MISTAKE #1: - Not delivering value to your audience with your e-mail.

The best way to reach a buyer is to give them tools that will help them 'sell' your title to their buying team. Buyers need to understand all the opportunities your title offers. Slotting your property into a category is an essential first step, but you can do much more.

This is a big topic, but the idea is very simple: use the web to show your buyer the audience which already exists for your property. Do your homework, and find ways to position your title on the web where audiences live and breathe the category you are selling. Fan sites, social networking sites, online film festivals, and film/video sites can all take their place as virtual counterparts to tradeshows, press releases, and traditional film festivals, all working as venues to showcase your title. By creating this context, you help buyers understand how to position and make sense of your property. It is this context which you will try to communicate in your e-mail.

In conclusion, E-marketing takes time, effort, and experience. Many distributors fear that e-mail marketing is too aggressive, and that it basically amounts to spamming. If done improperly, this fear is certainly justified. The key is to be in your e-marketing campaigns what you are in the rest of your business life: a consummate professional, whose primary interest is in helping your clients succeed.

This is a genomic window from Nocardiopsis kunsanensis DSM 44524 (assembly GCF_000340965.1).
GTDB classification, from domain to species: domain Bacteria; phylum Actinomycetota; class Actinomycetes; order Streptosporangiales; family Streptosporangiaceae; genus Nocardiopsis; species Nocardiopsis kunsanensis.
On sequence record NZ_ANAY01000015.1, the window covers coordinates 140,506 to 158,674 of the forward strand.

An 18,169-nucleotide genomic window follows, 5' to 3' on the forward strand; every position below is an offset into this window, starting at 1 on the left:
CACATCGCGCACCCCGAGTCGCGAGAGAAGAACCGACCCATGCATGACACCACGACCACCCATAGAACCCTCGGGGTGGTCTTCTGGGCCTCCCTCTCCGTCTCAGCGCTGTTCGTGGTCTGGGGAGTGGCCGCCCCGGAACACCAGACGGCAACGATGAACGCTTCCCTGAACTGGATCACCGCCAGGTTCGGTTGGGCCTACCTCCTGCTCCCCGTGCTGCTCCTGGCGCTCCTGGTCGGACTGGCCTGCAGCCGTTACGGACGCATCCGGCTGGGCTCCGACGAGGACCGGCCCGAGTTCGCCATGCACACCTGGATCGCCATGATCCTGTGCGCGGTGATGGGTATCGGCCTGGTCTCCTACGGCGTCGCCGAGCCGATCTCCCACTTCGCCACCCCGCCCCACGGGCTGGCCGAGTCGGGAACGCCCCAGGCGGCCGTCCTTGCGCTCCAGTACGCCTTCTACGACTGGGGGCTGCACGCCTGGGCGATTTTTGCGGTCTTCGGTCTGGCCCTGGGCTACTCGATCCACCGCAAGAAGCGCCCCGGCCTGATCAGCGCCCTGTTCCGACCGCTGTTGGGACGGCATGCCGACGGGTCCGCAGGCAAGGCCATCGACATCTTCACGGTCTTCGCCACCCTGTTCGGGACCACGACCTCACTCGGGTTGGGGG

Daniel Lafleche is the COO of IPEX TV, the leading multiplatform B2B Film and Video online marketplace. Daniel has over 25 years experience in the entertainment industry, combining film and video licensing with internet media. IPEX TV specializes in helping film and video distributors take advantage of the web and reach out to international license buyers. You can learn more at